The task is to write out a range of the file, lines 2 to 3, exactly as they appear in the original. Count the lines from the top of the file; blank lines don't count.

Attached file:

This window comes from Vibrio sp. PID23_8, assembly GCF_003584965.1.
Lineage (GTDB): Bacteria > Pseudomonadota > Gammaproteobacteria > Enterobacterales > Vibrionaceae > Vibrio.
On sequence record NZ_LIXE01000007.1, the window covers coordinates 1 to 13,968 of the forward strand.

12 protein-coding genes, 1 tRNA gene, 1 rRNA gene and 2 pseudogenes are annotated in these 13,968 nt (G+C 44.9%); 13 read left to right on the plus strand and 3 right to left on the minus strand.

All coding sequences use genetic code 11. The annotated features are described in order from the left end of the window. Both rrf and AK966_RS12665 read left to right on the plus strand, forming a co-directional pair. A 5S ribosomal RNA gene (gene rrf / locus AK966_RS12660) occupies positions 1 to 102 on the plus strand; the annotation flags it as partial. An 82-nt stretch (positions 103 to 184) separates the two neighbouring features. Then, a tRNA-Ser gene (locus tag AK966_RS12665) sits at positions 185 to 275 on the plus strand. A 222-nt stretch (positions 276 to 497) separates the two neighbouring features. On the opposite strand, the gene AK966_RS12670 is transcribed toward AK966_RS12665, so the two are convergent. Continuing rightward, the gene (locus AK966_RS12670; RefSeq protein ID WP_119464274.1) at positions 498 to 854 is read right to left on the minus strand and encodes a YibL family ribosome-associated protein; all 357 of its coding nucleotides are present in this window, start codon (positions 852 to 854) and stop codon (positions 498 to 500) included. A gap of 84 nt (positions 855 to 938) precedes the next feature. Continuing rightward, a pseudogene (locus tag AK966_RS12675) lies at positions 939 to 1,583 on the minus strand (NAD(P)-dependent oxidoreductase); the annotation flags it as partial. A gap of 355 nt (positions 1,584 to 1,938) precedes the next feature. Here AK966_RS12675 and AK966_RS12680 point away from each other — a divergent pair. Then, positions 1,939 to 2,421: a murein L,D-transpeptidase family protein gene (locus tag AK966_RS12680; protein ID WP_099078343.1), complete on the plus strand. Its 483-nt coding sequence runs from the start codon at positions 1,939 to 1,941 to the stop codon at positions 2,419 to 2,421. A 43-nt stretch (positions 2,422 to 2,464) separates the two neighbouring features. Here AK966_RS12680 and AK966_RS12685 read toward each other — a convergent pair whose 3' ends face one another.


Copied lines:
Lineage (GTDB): Bacteria > Pseudomonadota > Gammaproteobacteria > Enterobacterales > Vibrionaceae > Vibrio.
On sequence record NZ_LIXE01000007.1, the window covers coordinates 1 to 13,968 of the forward strand.